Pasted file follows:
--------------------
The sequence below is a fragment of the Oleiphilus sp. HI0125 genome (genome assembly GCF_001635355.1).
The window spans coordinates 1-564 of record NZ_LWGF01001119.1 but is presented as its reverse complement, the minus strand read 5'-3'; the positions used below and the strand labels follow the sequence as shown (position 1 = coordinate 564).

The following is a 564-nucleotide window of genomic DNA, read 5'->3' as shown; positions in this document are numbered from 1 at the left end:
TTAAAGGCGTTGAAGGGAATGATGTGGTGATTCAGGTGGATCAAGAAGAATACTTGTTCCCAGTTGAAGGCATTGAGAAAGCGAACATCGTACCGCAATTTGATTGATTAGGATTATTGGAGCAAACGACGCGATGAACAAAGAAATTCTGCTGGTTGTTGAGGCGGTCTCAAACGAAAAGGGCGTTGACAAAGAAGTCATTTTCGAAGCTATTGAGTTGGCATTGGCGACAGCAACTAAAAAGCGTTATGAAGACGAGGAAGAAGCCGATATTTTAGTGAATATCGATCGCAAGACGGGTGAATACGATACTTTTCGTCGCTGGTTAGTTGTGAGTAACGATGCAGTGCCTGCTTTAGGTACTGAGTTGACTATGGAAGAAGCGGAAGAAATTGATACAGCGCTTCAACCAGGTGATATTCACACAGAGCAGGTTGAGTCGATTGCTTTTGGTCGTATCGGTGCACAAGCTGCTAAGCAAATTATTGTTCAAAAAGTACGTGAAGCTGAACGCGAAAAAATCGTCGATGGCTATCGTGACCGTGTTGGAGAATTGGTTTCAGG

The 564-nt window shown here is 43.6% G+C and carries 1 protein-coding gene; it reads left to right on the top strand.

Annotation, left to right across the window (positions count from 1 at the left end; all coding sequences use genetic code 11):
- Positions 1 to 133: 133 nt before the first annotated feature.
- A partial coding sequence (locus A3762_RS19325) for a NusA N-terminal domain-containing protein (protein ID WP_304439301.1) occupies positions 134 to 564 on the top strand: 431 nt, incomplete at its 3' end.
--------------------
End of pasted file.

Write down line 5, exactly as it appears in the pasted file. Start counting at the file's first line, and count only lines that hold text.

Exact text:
The 564-nt window shown here is 43.6% G+C and carries 1 protein-coding gene; it reads left to right on the top strand.